May 17, 2019
“There is no greater agony than bearing an untold story inside you.”
― Maya Angelou, I Know Why the Caged Bird Sings
One of the things I enjoy most while leading tours to Ireland is the gift of witnessing someone having an “ah ha” moment connected to their ancestry. Because my role is as leader and guide, I don’t always get those moments for myself. But I did this time. It happened in a flash when I heard the words “took the soup.” Suddenly, an untold story emerged.
Last April, with my group, I finally got to visit the ancient Hill of Uisneach. (Roughly pronounced ISH-nok.) That’s where I had my “ah ha” moment. Uisneach is considered Ireland’s 5th Province as well as the burial place of the Irish goddess, Eriu, from whom Ireland got its name. It’s considered a sacred and spiritual ritual site with monuments and relics dating back over 5,000 years. Our private guide, a seasoned ceremonialist, squired us around the many hills while leading rituals and ceremonies connected with the four elements: earth, air, fire, water. During a walk between sites, I encountered a most interesting man.
Although he was clearly clean and put together, he had that look about him that said he might be a Druid who just popped out the woods. He did, indeed, pop up from time to time. We couldn’t figure out how he got ahead of us and would suddenly appear, one time sitting on the gate of a fence. That’s where we struck up a conversation.
As typical of Irish people, he inquired about my ancestry. I told him about my mother’s Connolly line, likely hailing from somewhere in the northwest of Ireland. These were areas particularly hit hard during the Great Potato Famine. I mentioned that we were Protestants way back to the late 1700s. “Oh, so your people took the soup,” he declared. Took the soup? I’d never heard that expression before. He explained.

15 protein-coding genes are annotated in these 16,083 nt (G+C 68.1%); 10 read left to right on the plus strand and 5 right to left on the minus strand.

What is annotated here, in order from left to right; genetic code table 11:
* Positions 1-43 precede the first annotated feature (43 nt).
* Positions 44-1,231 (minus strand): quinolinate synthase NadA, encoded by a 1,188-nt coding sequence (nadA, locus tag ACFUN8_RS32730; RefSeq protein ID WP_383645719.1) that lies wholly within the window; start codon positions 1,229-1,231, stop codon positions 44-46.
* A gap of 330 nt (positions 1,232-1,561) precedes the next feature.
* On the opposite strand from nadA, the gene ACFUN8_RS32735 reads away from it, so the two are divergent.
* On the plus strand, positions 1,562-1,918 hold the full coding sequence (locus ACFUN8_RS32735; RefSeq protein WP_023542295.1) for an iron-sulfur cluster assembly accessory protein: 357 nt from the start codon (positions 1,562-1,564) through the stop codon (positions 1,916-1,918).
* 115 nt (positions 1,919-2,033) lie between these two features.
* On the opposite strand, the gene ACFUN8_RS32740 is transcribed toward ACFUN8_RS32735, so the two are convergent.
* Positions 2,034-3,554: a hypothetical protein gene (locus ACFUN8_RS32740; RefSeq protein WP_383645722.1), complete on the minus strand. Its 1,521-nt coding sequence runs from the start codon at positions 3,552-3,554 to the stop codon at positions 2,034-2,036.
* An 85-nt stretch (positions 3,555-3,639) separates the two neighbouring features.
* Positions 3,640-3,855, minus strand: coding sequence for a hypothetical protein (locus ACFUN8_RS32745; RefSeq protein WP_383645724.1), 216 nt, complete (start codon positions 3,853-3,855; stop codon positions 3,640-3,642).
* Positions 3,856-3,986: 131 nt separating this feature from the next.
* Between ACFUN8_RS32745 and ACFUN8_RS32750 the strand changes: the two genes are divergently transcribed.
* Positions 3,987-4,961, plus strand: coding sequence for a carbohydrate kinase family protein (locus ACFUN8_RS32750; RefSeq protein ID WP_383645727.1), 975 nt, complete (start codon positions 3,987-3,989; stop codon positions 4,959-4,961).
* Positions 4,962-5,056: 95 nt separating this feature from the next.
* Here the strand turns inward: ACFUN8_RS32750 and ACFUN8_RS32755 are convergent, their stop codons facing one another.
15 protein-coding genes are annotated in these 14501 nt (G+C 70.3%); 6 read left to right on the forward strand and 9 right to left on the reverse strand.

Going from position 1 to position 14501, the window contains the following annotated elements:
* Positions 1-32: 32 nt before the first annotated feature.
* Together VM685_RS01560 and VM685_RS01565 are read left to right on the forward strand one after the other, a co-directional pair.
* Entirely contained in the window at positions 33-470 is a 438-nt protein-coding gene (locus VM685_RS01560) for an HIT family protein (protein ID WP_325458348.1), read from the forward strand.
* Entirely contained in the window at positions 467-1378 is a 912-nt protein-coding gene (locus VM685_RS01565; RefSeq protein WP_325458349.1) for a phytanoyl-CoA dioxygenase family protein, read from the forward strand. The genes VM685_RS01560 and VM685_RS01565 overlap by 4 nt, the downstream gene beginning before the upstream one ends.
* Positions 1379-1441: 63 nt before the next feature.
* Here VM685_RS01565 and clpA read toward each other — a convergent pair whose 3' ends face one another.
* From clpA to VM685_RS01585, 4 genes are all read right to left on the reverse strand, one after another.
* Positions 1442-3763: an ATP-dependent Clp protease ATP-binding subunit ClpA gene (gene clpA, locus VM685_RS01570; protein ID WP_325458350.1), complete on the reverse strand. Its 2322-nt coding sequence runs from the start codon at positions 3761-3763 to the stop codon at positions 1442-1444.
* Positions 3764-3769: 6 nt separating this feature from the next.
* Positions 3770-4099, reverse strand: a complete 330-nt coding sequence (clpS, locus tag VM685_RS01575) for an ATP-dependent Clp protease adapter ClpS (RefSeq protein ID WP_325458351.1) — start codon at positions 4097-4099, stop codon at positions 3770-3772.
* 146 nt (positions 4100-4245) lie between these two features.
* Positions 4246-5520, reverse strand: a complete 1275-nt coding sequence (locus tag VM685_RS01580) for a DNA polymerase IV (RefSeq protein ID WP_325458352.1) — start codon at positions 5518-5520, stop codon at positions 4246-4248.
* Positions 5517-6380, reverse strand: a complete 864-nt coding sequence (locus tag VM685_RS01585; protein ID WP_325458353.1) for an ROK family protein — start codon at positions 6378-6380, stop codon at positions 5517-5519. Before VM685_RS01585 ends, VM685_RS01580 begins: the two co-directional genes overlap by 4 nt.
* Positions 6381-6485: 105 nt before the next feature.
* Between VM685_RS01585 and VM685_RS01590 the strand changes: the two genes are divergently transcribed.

During Ireland’s tragic potato famine, people professed to be the religion of the church that was serving soup to the poor. So, a Catholic would say they were Protestant, while a Protestant would say they were Catholic. Many were forced to convert. They betrayed their beliefs in exchange for food. My leprechaun friend fully believes that my Connolly ancestors were originally Catholic. Regardless, it was the thought process that ensued that got my attention.
Because my Connolly ancestor(s) immigrated before the Great Famine of the mid 1800s, I thought they were free from the trauma and despair of their homeland. Surely, they left behind many family and friends who literally starved to death. The Irish Potato Famine began in 1845 and went on for four years. It is estimated that between 500,000 and more than one million people died in Ireland during that time. Keep in mind that the potato, the staple of every poor Irish family’s diet, was the only crop that failed. Ireland’s beef, dairy, and lumber, as well as jobs, went to the wealthy British that ruled over them. Approximately two million Irish people left and immigrated to other countries, mostly the U.S. and Canada. That’s where my focus has been throughout my entire life. Thank God my ancestors were not impacted by the Famine! But that’s not true. My people who stayed in Ireland were innocent victims of a tyrannical ruling class and subjected to torture in the form of starvation. Like all people, I carry the stories—told or untold–of my ancestors. Is this why Ireland keeps calling me back, in search of the untold story? Is this why many in my family, including myself, are overweight? Is this why it’s been hard for me to declare one particular religion? Is this why any form of betrayal hurts so deeply? To my ancestors I say:
I’m sorry you had to suffer.
Please forgive me for forgetting.
Thank you for my new level of awareness.
I love you.
Some Irish men were imprisoned for stealing food to feed their young. This haunting ballad shares a story that needs to be told. When someone sings it in an Irish pub, locals stop what they are doing and sing along. I finally get why.
Ann Breen ~ The Fields Of Athenry